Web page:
Alienware M17x R4 Notebook Review: Ivy Bridge and the GeForce GTX 680Mby Dustin Sklavos on September 21, 2012 12:01 AM EST
Introducing the Alienware M17x R4
Alienware recently updated their Bronze Editor's Choice award-winning M17x R4 gaming notebook to include Intel's Ivy Bridge processors and optional AMD Radeon HD 7900M series graphics or NVIDIA's new top end GK104-based GeForce GTX 680M GPU. With the move we also get mSATA support inside the chassis. The big draw with our review unit is the NVIDIA GeForce GTX 680M, which promises a substantial performance improvement over last generation's top end GTX 580M/675M, the kind of generational jump we haven't seen on the mobile side in some time.
At the same time, Alienware's M17x R4 remains largely unchanged while Clevo, MSI, and ASUS have all continued to incrementally update their gaming notebook designs. I've also had the privilege of owning my own M17x R3 over the past year and have new insights to offer on what it's like to live with this chassis design after an extended period of time. Is Alienware smart not to mess with what looks like a winning formula, or is the world passing them by?
With the M17x R4 I'm going to be a little lazy and refer you back to my review of the M17x R3. Why? Simply put, I can't find any changes between the two chassis designs...at all. Internally Alienware has definitely updated the M17x, but externally this is the exact same notebook and while I was in love with this design before, time hasn't been as kind to it as I'd like.
|Alienware M17x R4 Gaming Notebook|
Intel Core i7-3720QM
(4x2.6GHz + HTT, 3.6GHz Turbo, 22nm, 6MB L3, 45W)
|Memory||2x4GB Samsung DDR3-1600 (Max 4x8GB)|
NVIDIA GeForce GTX 680M 2GB GDDR5
(1344 CUDA cores, 719MHz/3.6GHz core/memory clocks, 256-bit memory bus)
17.3" LED Glossy 16:9 1080p (1920x1080)
LG Philips LGD 02DA
Hitachi Travelstar 7K750 500GB 7200RPM SATA 3Gbps HDD
Samsung PM830 32GB mSATA 6Gbps SSD (Intel SRT)
|Optical Drive||Slot-loading Blu-ray/DVDRW Combo (HL-DT-ST CA30N)|
Atheros AR8151 PCIe Gigabit Ethernet
Intel Centrino Wireless-N 2230 b/g/n
SoundBlaster Recon3Di (CA0132) HD Audio
S/PDIF, mic, and two headphone jacks
|Battery||9-Cell, 11.1V, 90Wh|
|Front Side||N/A (Speaker grilles)|
MMC/SD/MS Flash reader
Slot-loading optical drive
2x USB 3.0
eSATA/USB 2.0 combo port
2x USB 3.0
S/PDIF, mic, and two headphone jacks
2x exhaust vents
|Operating System||Windows 7 Home Premium 64-bit|
16.14" x 11.96" x 1.75-1.77"
410mm x 304.3mm x 44.5mm
|Weight||~9.39 lbs (4.26kg)|
Backlit keyboard with 10-key
Flash reader (MMC, SD/Mini SD, MS/Duo/Pro/Pro Duo)
mSATA SSD cache
SoundBlaster Recon3Di with THX TruStudio Pro
1-year standard warranty
2-year, 3-year, and 4-year extended warranties available
Starting at $1,499
Price as configured: $2,599
Typically we get Ivy Bridge systems with the entry-level Intel Core i7-3610QM, but our Alienware systems tend to be a bit better equipped and that's true here. The i7-3720QM is a healthy step up from last generation's i7-2720QM, able to turbo up to an impressive 3.4GHz on all four cores or 3.8GHz on a single core. It also brings with it Intel's HD 4000 integrated graphics, and NVIDIA leverages them with their Optimus technology.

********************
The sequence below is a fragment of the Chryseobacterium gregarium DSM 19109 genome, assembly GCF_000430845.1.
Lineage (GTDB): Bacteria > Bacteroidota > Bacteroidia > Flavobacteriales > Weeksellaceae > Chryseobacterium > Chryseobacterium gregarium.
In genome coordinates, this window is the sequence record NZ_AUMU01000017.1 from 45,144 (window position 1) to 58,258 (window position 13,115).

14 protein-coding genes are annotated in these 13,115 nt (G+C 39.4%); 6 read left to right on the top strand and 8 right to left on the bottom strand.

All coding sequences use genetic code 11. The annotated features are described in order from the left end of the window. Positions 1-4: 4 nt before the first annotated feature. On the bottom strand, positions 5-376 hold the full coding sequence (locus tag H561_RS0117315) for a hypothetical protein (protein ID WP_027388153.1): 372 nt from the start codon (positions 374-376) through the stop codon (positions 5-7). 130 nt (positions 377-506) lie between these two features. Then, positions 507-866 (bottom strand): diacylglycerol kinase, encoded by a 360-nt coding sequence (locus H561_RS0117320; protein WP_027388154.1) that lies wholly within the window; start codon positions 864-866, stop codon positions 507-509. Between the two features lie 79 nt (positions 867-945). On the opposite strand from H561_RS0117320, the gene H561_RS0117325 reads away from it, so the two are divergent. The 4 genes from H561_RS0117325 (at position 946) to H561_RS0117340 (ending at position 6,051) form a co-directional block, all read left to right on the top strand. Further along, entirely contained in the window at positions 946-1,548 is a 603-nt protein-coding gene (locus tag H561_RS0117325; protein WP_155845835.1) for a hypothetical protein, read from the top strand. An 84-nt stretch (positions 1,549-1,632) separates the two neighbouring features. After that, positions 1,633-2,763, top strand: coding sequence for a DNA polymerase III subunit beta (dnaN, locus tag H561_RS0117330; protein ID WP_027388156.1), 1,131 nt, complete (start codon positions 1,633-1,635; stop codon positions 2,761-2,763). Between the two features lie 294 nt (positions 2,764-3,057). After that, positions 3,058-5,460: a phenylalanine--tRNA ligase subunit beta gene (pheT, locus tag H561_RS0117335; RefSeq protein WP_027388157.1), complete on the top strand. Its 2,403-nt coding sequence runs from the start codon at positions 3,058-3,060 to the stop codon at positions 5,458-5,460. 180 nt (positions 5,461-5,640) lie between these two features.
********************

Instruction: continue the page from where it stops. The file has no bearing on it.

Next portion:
Speaking of NVIDIA technology, the big draw with the M17x R4 is the GeForce GTX 680M. Unlike last generation's GF1x4 derivative GPU, the GTX 680M is based on NVIDIA's current top end silicon. The GK104 in the GTX 680M is the same chip that powers the GTX 680, although here the 1536 CUDA cores have been cut down to 1344. That's about the only cut made, meaning this is basically the same silicon in the very impressive GTX 670, just run at substantially reduced clocks. The core clock now runs at only 719MHz with a boost clock of 758MHz, but the most painful cut is the GDDR5 clock. Where NVIDIA was able to hit a staggering 6GHz on the desktop (and their memory controller allows you to pretty much push the GDDR5 chips to their limits; my GTX 680 is at 6.7GHz on the memory), the GDDR5 on the GTX 680M is running at a paltry 3.6GHz. That means that while generationally shader and texturing power have increased tremendously, the memory bandwidth increase has been much more modest, and that's on a chip that's already throttled largely by memory bandwidth. Interestingly, the GTX 680M in the M17x R4 sports 2GB of GDDR5 while the GTX 680Ms offered by other vendors have 4GB, but this shouldn't be counted against it as even desktop GTX 680s with 4GB of GDDR5 haven't proven to need the extra video memory.
Of course, Alienware offers alternatives to the GTX 680M, which is a hefty $550 upgrade. The default GTX 660M is a glorified desktop GTX 650, built on the Kepler architecture and sporting 384 CUDA cores, a healthy 835MHz core clock, and 4GHz on the GDDR5. That chip really is a fine starting point for gamers, but leave it to AMD to offer what's probably going to wind up being the best price/performance option (just as they tended to last year), the Radeon HD 7970M. That's $200 for an upgrade to a fully enabled Pitcairn GPU that offers a notable improvement in performance over the $250 GTX 675M upgrade, which is just a rebranded GeForce GTX 580M. We have a review of the 7970M in the works right now, but there's really no reason to shell out an extra $50 for worse performance with the GTX 675M unless you absolutely have to stay in NVIDIA's ecosystem and don't want to spend up on the GTX 680M.
Outside of these components, the other gains are largely incremental. Most of the parts are actually identical to the M17x R3 (including the display), while memory speed has gotten a bump to DDR3-1600 and an mSATA port has been added along with Intel's SRT (Smart Response Technology) caching. We get a boost to Bluetooth 4.0 and the audio software/hardware has been bumped to SoundBlaster's Recon3Di. Nothing too exciting here.